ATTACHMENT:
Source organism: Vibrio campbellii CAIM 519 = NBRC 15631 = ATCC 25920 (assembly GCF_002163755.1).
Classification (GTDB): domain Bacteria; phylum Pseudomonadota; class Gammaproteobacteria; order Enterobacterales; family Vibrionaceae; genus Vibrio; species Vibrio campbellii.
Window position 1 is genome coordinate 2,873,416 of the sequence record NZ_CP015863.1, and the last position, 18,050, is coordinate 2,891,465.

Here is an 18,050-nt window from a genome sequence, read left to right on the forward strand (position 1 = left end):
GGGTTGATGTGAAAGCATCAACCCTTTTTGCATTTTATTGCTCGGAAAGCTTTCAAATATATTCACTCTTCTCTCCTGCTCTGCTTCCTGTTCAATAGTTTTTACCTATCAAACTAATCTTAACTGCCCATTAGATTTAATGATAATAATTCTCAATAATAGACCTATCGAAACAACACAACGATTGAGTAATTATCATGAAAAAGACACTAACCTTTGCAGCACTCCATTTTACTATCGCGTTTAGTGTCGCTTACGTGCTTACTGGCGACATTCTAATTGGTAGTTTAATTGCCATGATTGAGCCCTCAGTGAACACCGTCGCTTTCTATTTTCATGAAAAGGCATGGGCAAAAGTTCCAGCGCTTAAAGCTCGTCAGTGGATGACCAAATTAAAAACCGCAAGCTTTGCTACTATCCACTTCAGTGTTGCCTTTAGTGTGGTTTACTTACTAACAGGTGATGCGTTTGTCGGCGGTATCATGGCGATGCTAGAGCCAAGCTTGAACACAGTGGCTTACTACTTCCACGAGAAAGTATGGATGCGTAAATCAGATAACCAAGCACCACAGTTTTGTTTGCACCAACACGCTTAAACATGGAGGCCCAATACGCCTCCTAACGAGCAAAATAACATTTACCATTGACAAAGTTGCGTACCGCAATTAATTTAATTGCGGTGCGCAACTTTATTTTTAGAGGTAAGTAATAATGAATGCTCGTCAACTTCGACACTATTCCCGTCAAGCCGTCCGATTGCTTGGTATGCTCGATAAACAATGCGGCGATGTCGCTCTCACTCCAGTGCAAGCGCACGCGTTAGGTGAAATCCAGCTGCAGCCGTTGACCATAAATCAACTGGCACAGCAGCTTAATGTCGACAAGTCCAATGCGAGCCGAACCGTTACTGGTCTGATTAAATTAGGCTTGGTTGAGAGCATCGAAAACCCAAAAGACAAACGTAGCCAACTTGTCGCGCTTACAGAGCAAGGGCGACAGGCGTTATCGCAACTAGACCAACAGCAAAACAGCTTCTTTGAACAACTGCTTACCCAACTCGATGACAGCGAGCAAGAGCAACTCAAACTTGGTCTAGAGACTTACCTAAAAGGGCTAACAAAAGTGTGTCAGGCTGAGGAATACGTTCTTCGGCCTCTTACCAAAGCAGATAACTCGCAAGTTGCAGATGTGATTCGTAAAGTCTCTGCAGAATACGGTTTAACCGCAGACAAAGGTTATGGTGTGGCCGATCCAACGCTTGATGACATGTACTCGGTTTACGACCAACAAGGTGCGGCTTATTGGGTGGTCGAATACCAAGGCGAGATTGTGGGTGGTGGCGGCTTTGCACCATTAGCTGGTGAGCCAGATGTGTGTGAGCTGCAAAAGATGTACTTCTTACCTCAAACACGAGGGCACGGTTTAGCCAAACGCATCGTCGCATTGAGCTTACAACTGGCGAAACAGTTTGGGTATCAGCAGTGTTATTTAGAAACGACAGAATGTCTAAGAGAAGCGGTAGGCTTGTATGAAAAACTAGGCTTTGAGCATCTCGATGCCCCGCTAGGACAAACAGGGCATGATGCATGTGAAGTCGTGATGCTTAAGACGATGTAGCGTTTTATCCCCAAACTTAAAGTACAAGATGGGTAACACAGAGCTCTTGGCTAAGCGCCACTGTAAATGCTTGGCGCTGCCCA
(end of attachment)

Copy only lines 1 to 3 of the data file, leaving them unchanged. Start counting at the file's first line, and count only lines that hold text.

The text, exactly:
Source organism: Vibrio campbellii CAIM 519 = NBRC 15631 = ATCC 25920 (assembly GCF_002163755.1).
Classification (GTDB): domain Bacteria; phylum Pseudomonadota; class Gammaproteobacteria; order Enterobacterales; family Vibrionaceae; genus Vibrio; species Vibrio campbellii.
Window position 1 is genome coordinate 2,873,416 of the sequence record NZ_CP015863.1, and the last position, 18,050, is coordinate 2,891,465.